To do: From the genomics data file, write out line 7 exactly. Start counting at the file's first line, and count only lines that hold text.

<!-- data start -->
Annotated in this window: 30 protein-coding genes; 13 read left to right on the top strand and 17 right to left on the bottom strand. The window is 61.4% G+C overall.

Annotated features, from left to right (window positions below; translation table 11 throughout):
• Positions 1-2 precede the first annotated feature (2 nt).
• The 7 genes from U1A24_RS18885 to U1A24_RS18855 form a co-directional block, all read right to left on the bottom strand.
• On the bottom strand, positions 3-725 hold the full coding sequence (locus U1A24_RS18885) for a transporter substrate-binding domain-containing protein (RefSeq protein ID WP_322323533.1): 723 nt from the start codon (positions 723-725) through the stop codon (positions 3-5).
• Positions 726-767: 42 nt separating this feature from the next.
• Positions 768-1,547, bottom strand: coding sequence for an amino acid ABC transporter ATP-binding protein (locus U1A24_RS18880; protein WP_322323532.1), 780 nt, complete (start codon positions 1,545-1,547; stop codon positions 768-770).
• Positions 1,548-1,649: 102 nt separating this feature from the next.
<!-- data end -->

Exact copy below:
• Positions 768-1,547, bottom strand: coding sequence for an amino acid ABC transporter ATP-binding protein (locus U1A24_RS18880; protein WP_322323532.1), 780 nt, complete (start codon positions 1,545-1,547; stop codon positions 768-770).